We need teams to do critical stuff in the organisation.
So, throw some good people together, and there you go. (I’m not dreaming this up – an OD practitioner in a large corporation told me that this is what their leaders habitually do.) They’re professionals, they’ll quickly get their acts together and start delivering results.
Craig loves to ask the question, “And how has that been working out for you?”
Most of the time it doesn’t work, no matter how good your people.
Says Charl Cuyler from MTN, “It’s about the organisational culture”. If you do not have a team culture in the organisation, good people will be good people, but most of the time they will not come together into “high-performance teams”.
In our research last year, Kyra met an organisation where people mostly do come together into good teams.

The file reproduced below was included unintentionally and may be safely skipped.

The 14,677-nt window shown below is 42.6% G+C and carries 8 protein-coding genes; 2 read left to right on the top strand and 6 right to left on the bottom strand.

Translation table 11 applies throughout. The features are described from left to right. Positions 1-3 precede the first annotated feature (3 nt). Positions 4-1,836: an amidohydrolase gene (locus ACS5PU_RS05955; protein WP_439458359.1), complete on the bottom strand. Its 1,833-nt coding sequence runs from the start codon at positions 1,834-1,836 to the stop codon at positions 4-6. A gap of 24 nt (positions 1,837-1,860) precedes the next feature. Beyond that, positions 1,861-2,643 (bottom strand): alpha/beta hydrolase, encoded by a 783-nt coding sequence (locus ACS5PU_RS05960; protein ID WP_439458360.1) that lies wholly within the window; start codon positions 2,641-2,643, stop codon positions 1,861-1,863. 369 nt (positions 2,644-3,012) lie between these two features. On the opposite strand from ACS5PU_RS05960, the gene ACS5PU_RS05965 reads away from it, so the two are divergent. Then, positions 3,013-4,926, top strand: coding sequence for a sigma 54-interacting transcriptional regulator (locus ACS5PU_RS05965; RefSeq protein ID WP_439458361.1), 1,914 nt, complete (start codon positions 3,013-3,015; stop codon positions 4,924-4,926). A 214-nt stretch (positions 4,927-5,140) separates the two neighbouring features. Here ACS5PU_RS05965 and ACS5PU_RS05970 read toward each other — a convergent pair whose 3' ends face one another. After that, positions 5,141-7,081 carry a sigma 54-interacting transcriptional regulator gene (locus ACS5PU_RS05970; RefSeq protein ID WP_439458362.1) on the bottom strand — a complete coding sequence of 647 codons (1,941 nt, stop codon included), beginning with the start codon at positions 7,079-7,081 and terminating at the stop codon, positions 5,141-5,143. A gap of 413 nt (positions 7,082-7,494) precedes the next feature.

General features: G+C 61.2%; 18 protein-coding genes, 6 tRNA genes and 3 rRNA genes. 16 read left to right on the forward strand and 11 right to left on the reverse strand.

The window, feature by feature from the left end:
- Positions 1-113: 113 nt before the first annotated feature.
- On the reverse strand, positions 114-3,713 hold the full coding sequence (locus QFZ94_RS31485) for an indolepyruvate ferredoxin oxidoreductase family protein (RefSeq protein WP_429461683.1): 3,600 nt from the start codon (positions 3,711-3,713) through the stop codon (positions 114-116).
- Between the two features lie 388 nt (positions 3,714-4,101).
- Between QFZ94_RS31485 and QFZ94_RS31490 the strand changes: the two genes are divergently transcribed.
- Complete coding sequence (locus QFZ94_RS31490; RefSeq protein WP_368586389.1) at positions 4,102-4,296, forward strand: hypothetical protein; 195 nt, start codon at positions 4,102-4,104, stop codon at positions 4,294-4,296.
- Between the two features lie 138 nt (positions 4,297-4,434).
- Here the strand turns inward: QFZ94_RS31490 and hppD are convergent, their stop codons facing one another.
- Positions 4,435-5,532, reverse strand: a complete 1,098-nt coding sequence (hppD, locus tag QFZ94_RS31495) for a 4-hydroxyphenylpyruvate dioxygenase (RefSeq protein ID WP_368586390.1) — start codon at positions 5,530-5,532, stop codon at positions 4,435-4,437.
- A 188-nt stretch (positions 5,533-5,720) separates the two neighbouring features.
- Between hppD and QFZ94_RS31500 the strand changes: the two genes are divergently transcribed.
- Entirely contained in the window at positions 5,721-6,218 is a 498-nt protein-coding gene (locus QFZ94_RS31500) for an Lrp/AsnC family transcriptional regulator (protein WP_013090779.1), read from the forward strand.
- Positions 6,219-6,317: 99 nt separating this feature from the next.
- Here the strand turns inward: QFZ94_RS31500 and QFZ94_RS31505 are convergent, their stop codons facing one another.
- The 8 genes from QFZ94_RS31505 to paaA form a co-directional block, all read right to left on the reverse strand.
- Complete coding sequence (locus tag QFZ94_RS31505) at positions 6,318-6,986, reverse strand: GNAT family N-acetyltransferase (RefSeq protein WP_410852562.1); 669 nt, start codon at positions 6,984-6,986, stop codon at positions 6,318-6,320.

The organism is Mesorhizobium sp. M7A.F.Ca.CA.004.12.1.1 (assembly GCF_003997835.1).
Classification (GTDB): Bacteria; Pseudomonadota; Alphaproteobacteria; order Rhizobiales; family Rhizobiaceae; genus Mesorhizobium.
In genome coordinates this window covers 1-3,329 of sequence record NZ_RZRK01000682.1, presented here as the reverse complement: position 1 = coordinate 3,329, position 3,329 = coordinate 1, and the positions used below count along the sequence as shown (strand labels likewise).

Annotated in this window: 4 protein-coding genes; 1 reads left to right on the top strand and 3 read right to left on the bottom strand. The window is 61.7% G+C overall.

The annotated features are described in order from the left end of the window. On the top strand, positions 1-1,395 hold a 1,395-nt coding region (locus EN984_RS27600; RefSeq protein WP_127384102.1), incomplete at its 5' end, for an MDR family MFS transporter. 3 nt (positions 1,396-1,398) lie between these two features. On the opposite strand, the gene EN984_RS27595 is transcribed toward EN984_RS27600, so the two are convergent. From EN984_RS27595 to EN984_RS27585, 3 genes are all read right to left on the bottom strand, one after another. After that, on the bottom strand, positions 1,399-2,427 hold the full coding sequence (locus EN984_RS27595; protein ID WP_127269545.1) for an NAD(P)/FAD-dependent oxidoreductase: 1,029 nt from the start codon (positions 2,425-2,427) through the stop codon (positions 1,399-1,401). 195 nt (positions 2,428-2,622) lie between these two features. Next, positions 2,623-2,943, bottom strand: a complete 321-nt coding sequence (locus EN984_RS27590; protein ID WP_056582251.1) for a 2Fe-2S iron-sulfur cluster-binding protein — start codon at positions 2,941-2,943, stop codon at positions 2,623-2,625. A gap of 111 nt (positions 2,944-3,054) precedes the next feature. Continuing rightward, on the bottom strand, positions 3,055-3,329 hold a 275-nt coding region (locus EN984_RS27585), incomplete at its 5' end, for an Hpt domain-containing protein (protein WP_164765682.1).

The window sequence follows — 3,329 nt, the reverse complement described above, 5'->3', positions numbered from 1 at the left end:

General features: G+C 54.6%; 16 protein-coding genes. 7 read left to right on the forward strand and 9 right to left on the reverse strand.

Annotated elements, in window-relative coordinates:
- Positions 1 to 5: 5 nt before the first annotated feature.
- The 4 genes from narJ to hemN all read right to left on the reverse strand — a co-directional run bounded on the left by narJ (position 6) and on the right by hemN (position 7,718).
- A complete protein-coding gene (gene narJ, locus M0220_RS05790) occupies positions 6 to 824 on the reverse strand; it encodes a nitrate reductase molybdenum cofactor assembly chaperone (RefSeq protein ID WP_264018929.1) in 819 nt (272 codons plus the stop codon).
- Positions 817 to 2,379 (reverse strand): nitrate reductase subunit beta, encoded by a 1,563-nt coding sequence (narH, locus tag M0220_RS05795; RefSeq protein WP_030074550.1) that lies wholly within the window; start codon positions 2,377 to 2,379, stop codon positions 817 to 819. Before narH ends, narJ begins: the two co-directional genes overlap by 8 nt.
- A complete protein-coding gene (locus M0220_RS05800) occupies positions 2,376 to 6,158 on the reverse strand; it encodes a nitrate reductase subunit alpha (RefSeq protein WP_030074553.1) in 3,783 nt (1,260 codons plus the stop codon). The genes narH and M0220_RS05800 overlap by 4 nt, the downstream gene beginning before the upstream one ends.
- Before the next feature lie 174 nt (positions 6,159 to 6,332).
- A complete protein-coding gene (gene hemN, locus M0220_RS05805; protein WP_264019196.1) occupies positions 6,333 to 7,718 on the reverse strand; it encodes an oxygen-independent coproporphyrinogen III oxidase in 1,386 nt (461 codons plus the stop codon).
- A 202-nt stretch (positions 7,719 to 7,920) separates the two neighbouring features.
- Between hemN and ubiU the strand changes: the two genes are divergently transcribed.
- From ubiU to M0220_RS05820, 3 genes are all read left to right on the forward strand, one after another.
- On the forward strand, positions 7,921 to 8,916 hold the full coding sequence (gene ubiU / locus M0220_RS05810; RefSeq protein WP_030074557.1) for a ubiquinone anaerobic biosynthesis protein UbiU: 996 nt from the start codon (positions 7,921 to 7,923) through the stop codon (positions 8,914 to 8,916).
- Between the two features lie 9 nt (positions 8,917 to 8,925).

What’s the difference?
The culture, of course.
Culture is the result of leadership, strategy and design. The culture will predictably produce great teams if leadership values team work, if teams are critical to executing the strategy of the organisation, and if we design the organisation to support team performance.
Take one design element: performance management. In the organisation that successfully creates teams, the entire performance bonus depends on team performance. So many organisations claim that teams are critical to their success, but individual KPIs structure all work and development efforts in the organisation.
Take leadership: do you consider team development investment only when it’s a choice between recuing a team and disbanding it?
Are teams important to the success of your organisation? Would team development capability provide you with a strategic differentiator?
So what’s the problem with team performance? Yes, team dynamics, and all that stuff. But the real issue is whether you really consider teams to be important to your success, or not, and act accordingly.